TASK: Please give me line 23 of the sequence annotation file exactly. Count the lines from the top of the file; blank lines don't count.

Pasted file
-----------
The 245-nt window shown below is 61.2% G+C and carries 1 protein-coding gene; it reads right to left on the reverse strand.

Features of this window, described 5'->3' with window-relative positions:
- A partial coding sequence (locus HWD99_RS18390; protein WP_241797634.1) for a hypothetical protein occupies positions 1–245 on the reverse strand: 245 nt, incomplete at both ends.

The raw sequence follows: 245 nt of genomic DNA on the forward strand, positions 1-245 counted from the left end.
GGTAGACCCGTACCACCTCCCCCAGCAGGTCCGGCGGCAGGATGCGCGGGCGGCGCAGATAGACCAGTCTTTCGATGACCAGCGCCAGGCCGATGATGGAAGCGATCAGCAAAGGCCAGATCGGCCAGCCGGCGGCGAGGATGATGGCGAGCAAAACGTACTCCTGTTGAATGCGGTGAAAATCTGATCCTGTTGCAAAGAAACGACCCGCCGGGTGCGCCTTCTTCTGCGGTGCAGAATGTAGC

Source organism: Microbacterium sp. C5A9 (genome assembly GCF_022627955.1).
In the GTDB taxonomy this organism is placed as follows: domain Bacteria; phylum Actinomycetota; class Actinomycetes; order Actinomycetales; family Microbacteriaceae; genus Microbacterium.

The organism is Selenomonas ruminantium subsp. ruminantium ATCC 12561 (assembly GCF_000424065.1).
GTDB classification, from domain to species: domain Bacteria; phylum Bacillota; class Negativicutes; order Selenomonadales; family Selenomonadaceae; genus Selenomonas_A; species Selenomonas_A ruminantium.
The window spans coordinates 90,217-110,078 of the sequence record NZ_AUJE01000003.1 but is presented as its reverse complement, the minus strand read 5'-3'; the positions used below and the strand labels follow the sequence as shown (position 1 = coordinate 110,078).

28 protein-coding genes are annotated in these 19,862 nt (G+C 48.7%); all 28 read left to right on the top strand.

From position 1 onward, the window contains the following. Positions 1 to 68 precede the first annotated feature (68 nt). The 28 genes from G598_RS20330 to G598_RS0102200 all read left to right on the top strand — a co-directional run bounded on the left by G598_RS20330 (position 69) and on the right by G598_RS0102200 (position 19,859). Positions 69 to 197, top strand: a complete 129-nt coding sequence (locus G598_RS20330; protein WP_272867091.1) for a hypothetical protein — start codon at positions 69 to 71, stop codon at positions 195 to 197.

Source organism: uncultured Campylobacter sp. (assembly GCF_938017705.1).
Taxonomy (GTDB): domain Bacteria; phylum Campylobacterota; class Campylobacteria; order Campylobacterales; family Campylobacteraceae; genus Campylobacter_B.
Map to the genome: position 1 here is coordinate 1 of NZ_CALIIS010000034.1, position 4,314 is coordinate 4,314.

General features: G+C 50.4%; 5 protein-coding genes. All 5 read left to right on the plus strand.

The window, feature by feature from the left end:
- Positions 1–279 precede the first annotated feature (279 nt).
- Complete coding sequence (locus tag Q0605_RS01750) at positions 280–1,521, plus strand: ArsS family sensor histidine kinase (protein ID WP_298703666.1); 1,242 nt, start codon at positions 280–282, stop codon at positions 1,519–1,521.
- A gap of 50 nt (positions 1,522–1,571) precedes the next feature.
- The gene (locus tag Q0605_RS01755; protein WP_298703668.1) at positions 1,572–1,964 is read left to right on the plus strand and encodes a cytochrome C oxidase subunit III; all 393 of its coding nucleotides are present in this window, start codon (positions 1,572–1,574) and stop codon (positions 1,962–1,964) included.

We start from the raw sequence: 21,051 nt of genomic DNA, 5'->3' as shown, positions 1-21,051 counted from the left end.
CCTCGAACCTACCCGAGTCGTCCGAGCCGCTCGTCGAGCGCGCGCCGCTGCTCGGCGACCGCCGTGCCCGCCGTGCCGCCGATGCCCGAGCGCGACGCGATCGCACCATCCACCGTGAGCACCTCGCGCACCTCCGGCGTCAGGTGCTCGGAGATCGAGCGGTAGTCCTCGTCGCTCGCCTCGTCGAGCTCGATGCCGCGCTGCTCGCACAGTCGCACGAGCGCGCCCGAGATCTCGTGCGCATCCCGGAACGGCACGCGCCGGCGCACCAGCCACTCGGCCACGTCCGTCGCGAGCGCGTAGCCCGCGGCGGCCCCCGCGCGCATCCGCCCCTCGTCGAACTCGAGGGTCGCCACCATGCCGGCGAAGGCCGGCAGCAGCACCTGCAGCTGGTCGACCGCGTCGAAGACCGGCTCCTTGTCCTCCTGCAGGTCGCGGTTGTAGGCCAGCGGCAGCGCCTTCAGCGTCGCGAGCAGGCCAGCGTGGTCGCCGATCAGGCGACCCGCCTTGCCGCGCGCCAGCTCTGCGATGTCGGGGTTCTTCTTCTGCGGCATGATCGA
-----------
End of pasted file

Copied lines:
CCTCGAACCTACCCGAGTCGTCCGAGCCGCTCGTCGAGCGCGCGCCGCTGCTCGGCGACCGCCGTGCCCGCCGTGCCGCCGATGCCCGAGCGCGACGCGATCGCACCATCCACCGTGAGCACCTCGCGCACCTCCGGCGTCAGGTGCTCGGAGATCGAGCGGTAGTCCTCGTCGCTCGCCTCGTCGAGCTCGATGCCGCGCTGCTCGCACAGTCGCACGAGCGCGCCCGAGATCTCGTGCGCATCCCGGAACGGCACGCGCCGGCGCACCAGCCACTCGGCCACGTCCGTCGCGAGCGCGTAGCCCGCGGCGGCCCCCGCGCGCATCCGCCCCTCGTCGAACTCGAGGGTCGCCACCATGCCGGCGAAGGCCGGCAGCAGCACCTGCAGCTGGTCGACCGCGTCGAAGACCGGCTCCTTGTCCTCCTGCAGGTCGCGGTTGTAGGCCAGCGGCAGCGCCTTCAGCGTCGCGAGCAGGCCAGCGTGGTCGCCGATCAGGCGACCCGCCTTGCCGCGCGCCAGCTCTGCGATGTCGGGGTTCTTCTTCTGCGGCATGATCGA